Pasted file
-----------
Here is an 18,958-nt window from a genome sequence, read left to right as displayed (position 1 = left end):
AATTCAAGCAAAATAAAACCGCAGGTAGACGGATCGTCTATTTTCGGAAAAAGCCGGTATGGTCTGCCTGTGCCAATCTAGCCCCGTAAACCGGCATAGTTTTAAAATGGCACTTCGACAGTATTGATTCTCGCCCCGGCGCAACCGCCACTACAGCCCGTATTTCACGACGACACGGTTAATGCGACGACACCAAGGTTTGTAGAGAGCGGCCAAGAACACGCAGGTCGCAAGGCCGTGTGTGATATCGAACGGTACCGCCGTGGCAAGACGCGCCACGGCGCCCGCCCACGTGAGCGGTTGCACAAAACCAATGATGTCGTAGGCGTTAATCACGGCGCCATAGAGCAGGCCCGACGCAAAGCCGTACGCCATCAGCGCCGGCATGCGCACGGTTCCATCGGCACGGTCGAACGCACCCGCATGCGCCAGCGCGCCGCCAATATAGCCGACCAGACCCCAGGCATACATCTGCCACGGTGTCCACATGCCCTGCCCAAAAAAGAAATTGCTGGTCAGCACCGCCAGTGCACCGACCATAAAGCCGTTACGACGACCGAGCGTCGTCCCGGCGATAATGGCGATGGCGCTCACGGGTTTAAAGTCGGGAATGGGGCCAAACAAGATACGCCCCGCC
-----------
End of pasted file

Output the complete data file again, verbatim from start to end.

Here is an 18,958-nt window from a genome sequence, read left to right as displayed (position 1 = left end):
AATTCAAGCAAAATAAAACCGCAGGTAGACGGATCGTCTATTTTCGGAAAAAGCCGGTATGGTCTGCCTGTGCCAATCTAGCCCCGTAAACCGGCATAGTTTTAAAATGGCACTTCGACAGTATTGATTCTCGCCCCGGCGCAACCGCCACTACAGCCCGTATTTCACGACGACACGGTTAATGCGACGACACCAAGGTTTGTAGAGAGCGGCCAAGAACACGCAGGTCGCAAGGCCGTGTGTGATATCGAACGGTACCGCCGTGGCAAGACGCGCCACGGCGCCCGCCCACGTGAGCGGTTGCACAAAACCAATGATGTCGTAGGCGTTAATCACGGCGCCATAGAGCAGGCCCGACGCAAAGCCGTACGCCATCAGCGCCGGCATGCGCACGGTTCCATCGGCACGGTCGAACGCACCCGCATGCGCCAGCGCGCCGCCAATATAGCCGACCAGACCCCAGGCATACATCTGCCACGGTGTCCACATGCCCTGCCCAAAAAAGAAATTGCTGGTCAGCACCGCCAGTGCACCGACCATAAAGCCGTTACGACGACCGAGCGTCGTCCCGGCGATAATGGCGATGGCGCTCACGGGTTTAAAGTCGGGAATGGGGCCAAACAAGATACGCCCCGCC